A stage that crosses the Apennines and the first of three decisive stages gets underway. From the Marmore Falls, the route climbs first through the Forca di Arrone, then through the Valico Torre Fuscello (first GPM of the day), making up a stretch almost in constant ascent of about 33 km before reaching Leonessa and taking the Via Salaria to Posta. The route then it’s back on a gentle descent, after more than 80km, before reaching Ascoli Piceno. After A short climb to Maltignano follows, before entering the final circuit. From here the race gets really tough, 46km from the finish, when the first ascent to Bellante begins (4.2km at 5.8%; max 11%), where the finish line is located. Then begin the two laps of the final circuit, which after the finish line includes 8 km of descent and a substantially flat 8 km stretch that leads back to the foot of the final climb. Arrival on 7m wide tarmac.

Stage 5, 11 Mar22: Sefro – Fermo, 155 KM

Breakaway day, Barguil smiles again

On the Fermani walls Warren Barguil arrives alone and celebrated victory after two and a half years; Meurisse (Alpecin-Fenix) is second. The group let the attackers go and in the final little happens. Pogacar still leader, tomorrow’s decisive stage with the double climb of Monte Carpegna

Photo Credit: ©  Tirreno-Adriatico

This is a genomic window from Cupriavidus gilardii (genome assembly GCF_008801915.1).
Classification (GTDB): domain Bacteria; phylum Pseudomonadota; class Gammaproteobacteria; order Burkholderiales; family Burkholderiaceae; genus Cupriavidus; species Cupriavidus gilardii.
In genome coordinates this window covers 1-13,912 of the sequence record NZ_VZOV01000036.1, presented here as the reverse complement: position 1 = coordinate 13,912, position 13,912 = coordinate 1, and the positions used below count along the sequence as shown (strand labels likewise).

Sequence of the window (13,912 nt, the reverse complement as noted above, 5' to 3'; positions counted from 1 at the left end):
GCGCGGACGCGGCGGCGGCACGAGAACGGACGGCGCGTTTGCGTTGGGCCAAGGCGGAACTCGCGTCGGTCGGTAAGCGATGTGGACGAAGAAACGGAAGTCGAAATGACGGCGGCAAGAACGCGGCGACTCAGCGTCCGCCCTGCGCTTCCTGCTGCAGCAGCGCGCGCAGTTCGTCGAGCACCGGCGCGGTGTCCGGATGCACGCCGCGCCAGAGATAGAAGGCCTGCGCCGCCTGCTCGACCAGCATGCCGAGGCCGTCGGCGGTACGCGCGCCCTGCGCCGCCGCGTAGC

The day was was considered the perfect day for breakaways, so everyone went for it and the result was a first hour at an average speed of 45km/h punctuated by multiple attempts, splits in the peloton and finally the composition of the long awaited attack from afar, with Nelson Oliveira (Movistar), Valentin Ferron (TotalEnergies) and Clément Russo (Arkéa). With 88km to the finish line other nine riders came back to the front of the race: Benjamin Thomas (Cofidis), Xandro Meurisse (Intermarché-Wanty), Warren Barguil (Arkéa), Gianluca Brambilla (Trek-Segafredo), Simone Velasco (Astana Qazaqstan), Jhonatan Restrepo (Drone Hopper-Androni), Davide Ballerini (Quick-Step Alpha Vinyl) Francesco Gavazzi and Vincenzo Albanese (Eolo-Kometa). At this point the peloton slowed down and the outriders took a margin of almost 4 minutes ahead on the ramps of Monte Urano (at -50). No much happened behind although the group were getting closer to the attackers. On the ramps of the first passage from Fermo (-21km), Barguil attacked crumbling the leading group with only Thomas, Meurisse, Velasco, Restrepo, Oliveira and Ferron able to follow him and with the peloton still two minutes behind. On the ramp of Madonna d’Ete the leading group still held oven one minute advantage on the GC favourites. Just 200 metres from the Gpm, Remco Evenepoel (Quick-Step) took off, followed by Tadej Pogacar (UAE) and Jonas Vingegaard (Jumbo-Visma). At -7, at the beginning of the following ramp, badly signaled, the trio went in the wrong direction and the rest of the best from the peloton reach them with Remco Evenepoel loosing ground and forced to recover 20 seconds. With only 5 km to the finish line a new attack of Barguil that was able to keep his leadership until the arrival. The rider of Arkéa obtained his first victory on Italian soil, preceding by 10″ Meurisse, 14″ Velasco and 15″ Oliveira. Then the group, anticipated by Porte at 26″ from the winner; at 28″ in order Pogacar, Vingegaard, Enric Mas (Movistar), Evenepoel, Hindley and Mikel Landa (Bahrain-Victorious); at 33″ Romain Bardet (DSM) and Thibaut Pinot (Groupama-FDJ), at 35″ Domenico Pozzovivo (Intermarché-Wanty), Pello Bilbao (Bahrain), Giulio Ciccone (Trek), Damiano Caruso (Bahrain) and Thymen Arensman (DSM), at 38″ Miguel Ángel López (Astana). Full results here